Showtime premiered their ambitious new series The Borgias last night, featuring Jeremy Irons as Rodrigo Borgia, soon to become Pope Alexander VI, and the rest of the murderous Borgia clan and the secrets they try to keep while holding onto their power. If any of that sounds familiar, it’s because the Borgias are also central to Ubisoft’s roof-running, death-dealing Assassin’s Creed franchise, namely Assassin’s Creed II, and Assassin’s Creed: Brotherhood.
The Borgias, as a series, turns the table on Assassin’s Creed, however. Instead of a lone assassin trying to track down the mysterious Pieces of Eden, you have the Borgias, working together as a clan trying to spread the papal power wielded by their patriarch throughout the world. Jeremy Irons stars majestically as Rodrigo / Pope Alexander VI, and he definitely is no stranger to the world of secret assassinations.
In Assassin’s Creed II and Assassin’s Creed: Brotherhood, you play through the game as Desmond Miles, a distant relative of Ezio Auditore. Throughout both games, you battle with both Rodrigo Borgia (both before and after he becomes the Pope), his son Cesare Borgia, his sister Lucrezia, and other Borgias along the way. Suffice it to say, there is no love lost between the Auditores and the Borgias.
If you saw the two-hour premiere of The Borgias last night, you saw a gorgeous and lush Rome, recreated with CGI, some camera tricks, and a lot of period costumes. At times, especially in the Borgia’s courtyard, it felt like you were watching an exact recreation of some of the sets from Assassin’s Creed. Which of course are based on actual historical locations, which brings the story nearly full circle in an odd real becomes virtual becomes virtually real sort of way.
Jeremy Irons does his patented and creepy slow burn as Rodrigo Borgia, taking quite a turn with delusions of grandeur as he ascends the Papal throne. But he quickly proves that he isn’t just mad with power. He’s a cold and calculating machine, always seemingly one step ahead of those who would depose him. He doesn’t seem to have many friends, and the first half of the premiere involves him buying his wait into the conclave election.
But, he doesn’t have a hand directly in the dirty work. For that, he relies on his hamfisted son Juan Borgia, and the cunning and ruthless Cesare, who is quickly promoted to Cardinal after his father becomes Pope. Together, Rodrigo and Cesare are a force to be reckoned with. Cesare, no stranger to the dark alleys and back room dealings himself, quickly comes to rely on an assassin who is skilled with blades and garrotes. He’s a dark version of Ezio, trading his white cowl and cloaks for dark brown leather armor and a trimmed red beard.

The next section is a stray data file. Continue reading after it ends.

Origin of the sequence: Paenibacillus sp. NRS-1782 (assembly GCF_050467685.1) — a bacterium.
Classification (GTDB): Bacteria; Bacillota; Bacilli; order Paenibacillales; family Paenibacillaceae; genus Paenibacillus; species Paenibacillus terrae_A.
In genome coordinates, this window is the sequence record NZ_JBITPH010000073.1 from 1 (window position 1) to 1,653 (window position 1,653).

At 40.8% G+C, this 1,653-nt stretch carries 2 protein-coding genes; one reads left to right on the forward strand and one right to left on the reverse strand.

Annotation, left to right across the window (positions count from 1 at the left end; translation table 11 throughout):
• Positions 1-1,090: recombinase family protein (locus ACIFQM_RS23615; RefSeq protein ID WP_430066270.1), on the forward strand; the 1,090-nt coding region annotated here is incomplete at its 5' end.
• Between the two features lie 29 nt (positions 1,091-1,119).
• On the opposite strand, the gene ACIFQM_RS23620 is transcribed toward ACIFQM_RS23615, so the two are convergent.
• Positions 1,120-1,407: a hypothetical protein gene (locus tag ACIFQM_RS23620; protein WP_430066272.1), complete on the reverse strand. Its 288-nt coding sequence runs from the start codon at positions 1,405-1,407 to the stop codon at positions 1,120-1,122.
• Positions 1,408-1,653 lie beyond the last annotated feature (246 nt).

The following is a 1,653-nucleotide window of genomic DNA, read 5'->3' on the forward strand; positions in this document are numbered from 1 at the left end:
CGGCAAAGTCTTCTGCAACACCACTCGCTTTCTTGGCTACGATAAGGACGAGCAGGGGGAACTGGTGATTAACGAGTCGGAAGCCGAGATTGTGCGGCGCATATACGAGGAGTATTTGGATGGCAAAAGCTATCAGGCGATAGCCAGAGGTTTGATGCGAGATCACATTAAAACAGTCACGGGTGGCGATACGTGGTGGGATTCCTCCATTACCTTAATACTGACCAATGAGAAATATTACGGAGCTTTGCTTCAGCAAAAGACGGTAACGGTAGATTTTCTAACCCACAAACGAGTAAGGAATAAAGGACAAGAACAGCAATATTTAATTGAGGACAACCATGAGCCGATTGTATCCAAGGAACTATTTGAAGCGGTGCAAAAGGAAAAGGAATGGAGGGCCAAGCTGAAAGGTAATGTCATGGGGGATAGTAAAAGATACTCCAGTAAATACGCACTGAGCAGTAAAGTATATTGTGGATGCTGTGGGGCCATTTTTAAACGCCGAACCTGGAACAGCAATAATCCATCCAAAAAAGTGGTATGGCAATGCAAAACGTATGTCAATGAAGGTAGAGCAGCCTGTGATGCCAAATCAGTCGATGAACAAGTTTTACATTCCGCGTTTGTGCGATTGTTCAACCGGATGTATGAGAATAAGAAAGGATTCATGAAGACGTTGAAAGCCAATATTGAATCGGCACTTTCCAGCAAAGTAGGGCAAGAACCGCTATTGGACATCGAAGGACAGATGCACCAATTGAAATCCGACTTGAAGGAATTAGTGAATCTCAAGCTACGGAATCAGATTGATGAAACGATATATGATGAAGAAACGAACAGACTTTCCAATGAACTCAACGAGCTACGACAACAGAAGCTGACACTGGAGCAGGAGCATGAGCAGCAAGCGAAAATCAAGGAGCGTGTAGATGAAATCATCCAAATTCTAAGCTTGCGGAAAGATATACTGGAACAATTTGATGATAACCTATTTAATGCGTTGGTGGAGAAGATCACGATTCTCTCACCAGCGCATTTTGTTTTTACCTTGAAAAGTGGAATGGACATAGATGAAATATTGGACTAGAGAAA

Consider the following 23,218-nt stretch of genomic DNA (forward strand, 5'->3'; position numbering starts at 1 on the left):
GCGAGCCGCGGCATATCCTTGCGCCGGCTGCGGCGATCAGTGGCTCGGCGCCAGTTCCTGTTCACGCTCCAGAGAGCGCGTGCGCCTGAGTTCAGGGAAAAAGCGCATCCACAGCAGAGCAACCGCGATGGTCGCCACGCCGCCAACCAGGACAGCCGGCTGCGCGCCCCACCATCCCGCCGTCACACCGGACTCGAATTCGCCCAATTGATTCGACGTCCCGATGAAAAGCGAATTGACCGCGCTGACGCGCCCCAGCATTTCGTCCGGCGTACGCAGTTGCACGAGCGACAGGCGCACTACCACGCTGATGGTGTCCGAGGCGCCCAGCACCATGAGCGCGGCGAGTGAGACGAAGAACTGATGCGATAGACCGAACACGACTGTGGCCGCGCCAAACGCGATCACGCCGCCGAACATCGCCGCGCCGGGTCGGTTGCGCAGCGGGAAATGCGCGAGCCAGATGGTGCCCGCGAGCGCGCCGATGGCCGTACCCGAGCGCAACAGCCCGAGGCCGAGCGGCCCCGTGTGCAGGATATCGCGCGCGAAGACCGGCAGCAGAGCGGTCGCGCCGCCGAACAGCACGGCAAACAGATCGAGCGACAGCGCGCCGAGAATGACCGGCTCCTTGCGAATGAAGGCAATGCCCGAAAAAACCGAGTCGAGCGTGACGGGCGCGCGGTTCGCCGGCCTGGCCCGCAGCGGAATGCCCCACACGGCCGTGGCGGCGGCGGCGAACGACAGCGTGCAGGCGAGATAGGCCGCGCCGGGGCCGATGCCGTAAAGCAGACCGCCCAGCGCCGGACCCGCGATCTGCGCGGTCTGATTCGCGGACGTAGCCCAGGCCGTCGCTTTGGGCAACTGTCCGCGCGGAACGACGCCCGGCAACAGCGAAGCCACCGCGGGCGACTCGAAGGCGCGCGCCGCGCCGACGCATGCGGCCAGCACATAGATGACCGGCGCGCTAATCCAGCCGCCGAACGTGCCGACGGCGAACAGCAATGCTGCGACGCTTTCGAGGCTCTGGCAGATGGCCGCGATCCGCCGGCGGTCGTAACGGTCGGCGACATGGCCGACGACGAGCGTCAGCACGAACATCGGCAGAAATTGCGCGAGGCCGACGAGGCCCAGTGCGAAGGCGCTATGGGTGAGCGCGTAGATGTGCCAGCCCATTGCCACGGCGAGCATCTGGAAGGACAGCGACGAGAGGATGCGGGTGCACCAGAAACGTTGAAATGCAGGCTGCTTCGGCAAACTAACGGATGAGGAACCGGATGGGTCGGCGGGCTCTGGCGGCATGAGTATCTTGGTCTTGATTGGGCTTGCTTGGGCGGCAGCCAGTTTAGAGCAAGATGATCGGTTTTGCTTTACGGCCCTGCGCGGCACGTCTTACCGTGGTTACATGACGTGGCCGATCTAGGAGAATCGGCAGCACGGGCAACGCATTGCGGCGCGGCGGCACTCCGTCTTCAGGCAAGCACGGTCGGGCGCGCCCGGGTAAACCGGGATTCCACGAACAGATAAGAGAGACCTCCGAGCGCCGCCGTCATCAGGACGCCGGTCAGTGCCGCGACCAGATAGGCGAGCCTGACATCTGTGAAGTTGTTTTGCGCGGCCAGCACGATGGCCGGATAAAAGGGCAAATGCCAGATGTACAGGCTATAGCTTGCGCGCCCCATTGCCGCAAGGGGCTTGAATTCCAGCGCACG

I was able to watch the first four episodes of the series, and while it might not be for everyone, it certainly has enough murder, sex, and intrigue in it to keep the most jaded watchers interested. Compelling performances from Francois Arnaud (as Cesare), Holliday Grainger (as Lucrezia), and Colm Feore (as intense Borgia rival Cardinal Della Rovere) buttress up Irons’ centerpiece role, and the direction and set pieces really bring this world to life. If you haven’t been playing Assassin’s Creed, you’ll want to, and if you have, this show is going to make you dive right back in.
But where do they differ? For starters, this version of Rodrigo Borgia is much more toned down. He isn’t the vicious and snapping dog as portrayed in AC. In fact, most of the performances in the series are extremely toned down versions of what you’re used to seeing in the game. Lucrezia is downright lovable, even though she’s fairly aware of the corruption and vile deeds happening near and around her. She’s a sweet and lovable girl, despite her occasional lapses into brattiness. Likewise, Cesare Borgia is someone you pull for as well, despite the fact that nearly everything he does for his father is extremely evil. Just about the only person you won’t find yourself rooting for us Rodrigo Borgia himself.
Of course, there’s also no “supernatural” (for lack of a better spoiler-free word) element to The Borgias, as it’s grounded in historical accuracy, where AC deviates from that path quite a bit in the plot. There’s no secret league of assassins dealing with the Borgias here. Instead, the Borgias practically are that league themselves. You’ll find out exactly how far cardinals will go to keep or expose secrets, and you’ll witness the depravity of kings and princes across the world.
But while it’s a strained time for politics, it's also a wondrous time as well. This is a world where Columbus had just set sail for the New World. Where it was common for Popes to have concubines. Where poison was considered a gentlemanly way to remove political obstacles, as indeed the Borgia name would nearly become synonymous with poisoning one’s adversaries. The printing press was still in its infancy, and Da Vinci and Michelangelo are contemporaries. It’s the height of the Italian Renaissance, and the center of the Christian world.
In closing, The Borgias is well worth your time, especially for fans of Assassin’s Creed and the world that Ezio Auditore hails from. While the ultimate fate of Rodrigo Borgia might already be written, Assassin’s Creed takes it in a new direction. Seeing him brought to life by Jeremy Irons also takes that same history in a new direction, lending flesh and blood to events that happened centuries ago. In the second episode, there’s a moment stripped right out of Assassin’s Creed involving Micheletto, a trend that continues into episode three as well with a new tool being used for murder. The only thing you’ll find yourself missing is all of the parkour, and I’m hoping that will come later.
The Borgias airs on Showtime on Sundays.